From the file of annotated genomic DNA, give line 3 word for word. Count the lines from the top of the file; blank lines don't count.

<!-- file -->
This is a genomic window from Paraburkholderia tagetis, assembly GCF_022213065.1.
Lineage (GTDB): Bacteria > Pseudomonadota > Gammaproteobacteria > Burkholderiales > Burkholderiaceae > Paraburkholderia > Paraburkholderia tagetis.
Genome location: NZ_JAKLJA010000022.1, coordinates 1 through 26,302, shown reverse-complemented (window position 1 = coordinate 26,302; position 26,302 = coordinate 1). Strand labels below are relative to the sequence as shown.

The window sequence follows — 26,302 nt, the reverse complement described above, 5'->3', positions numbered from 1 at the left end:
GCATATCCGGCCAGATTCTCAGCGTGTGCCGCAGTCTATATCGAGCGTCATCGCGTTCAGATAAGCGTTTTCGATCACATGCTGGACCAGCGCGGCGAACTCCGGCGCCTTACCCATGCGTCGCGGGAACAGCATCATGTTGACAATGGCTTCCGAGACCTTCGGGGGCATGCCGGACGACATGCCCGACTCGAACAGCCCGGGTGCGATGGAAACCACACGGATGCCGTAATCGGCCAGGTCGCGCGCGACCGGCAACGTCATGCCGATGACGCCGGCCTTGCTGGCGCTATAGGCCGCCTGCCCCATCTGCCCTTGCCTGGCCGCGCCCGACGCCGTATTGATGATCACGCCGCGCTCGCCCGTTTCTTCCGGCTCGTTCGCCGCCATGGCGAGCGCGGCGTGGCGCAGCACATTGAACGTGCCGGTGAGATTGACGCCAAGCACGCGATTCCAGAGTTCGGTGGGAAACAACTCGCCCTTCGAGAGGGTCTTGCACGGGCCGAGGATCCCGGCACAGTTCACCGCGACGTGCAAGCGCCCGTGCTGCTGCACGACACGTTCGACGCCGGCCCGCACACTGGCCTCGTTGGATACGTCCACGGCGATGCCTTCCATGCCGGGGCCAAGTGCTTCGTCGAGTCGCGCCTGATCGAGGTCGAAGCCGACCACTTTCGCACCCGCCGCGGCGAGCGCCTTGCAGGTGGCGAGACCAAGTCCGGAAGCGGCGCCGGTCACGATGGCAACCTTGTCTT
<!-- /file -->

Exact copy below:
Genome location: NZ_JAKLJA010000022.1, coordinates 1 through 26,302, shown reverse-complemented (window position 1 = coordinate 26,302; position 26,302 = coordinate 1). Strand labels below are relative to the sequence as shown.